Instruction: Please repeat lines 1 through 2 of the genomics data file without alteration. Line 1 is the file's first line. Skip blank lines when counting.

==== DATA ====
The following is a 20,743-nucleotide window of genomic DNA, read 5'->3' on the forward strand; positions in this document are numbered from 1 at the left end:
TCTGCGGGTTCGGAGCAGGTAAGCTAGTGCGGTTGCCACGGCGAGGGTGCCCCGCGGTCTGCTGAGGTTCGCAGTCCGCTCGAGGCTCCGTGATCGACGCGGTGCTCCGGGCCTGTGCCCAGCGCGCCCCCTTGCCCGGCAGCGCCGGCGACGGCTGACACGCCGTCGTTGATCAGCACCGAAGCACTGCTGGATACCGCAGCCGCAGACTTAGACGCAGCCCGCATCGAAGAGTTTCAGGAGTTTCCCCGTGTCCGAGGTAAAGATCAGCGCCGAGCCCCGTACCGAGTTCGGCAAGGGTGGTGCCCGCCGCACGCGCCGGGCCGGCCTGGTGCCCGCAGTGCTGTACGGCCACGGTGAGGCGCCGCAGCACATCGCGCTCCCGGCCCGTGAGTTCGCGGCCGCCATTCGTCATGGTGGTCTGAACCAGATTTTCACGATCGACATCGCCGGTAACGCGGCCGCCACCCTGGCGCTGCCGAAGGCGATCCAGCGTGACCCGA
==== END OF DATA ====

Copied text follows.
The following is a 20,743-nucleotide window of genomic DNA, read 5'->3' on the forward strand; positions in this document are numbered from 1 at the left end:
TCTGCGGGTTCGGAGCAGGTAAGCTAGTGCGGTTGCCACGGCGAGGGTGCCCCGCGGTCTGCTGAGGTTCGCAGTCCGCTCGAGGCTCCGTGATCGACGCGGTGCTCCGGGCCTGTGCCCAGCGCGCCCCCTTGCCCGGCAGCGCCGGCGACGGCTGACACGCCGTCGTTGATCAGCACCGAAGCACTGCTGGATACCGCAGCCGCAGACTTAGACGCAGCCCGCATCGAAGAGTTTCAGGAGTTTCCCCGTGTCCGAGGTAAAGATCAGCGCCGAGCCCCGTACCGAGTTCGGCAAGGGTGGTGCCCGCCGCACGCGCCGGGCCGGCCTGGTGCCCGCAGTGCTGTACGGCCACGGTGAGGCGCCGCAGCACATCGCGCTCCCGGCCCGTGAGTTCGCGGCCGCCATTCGTCATGGTGGTCTGAACCAGATTTTCACGATCGACATCGCCGGTAACGCGGCCGCCACCCTGGCGCTGCCGAAGGCGATCCAGCGTGACCCGA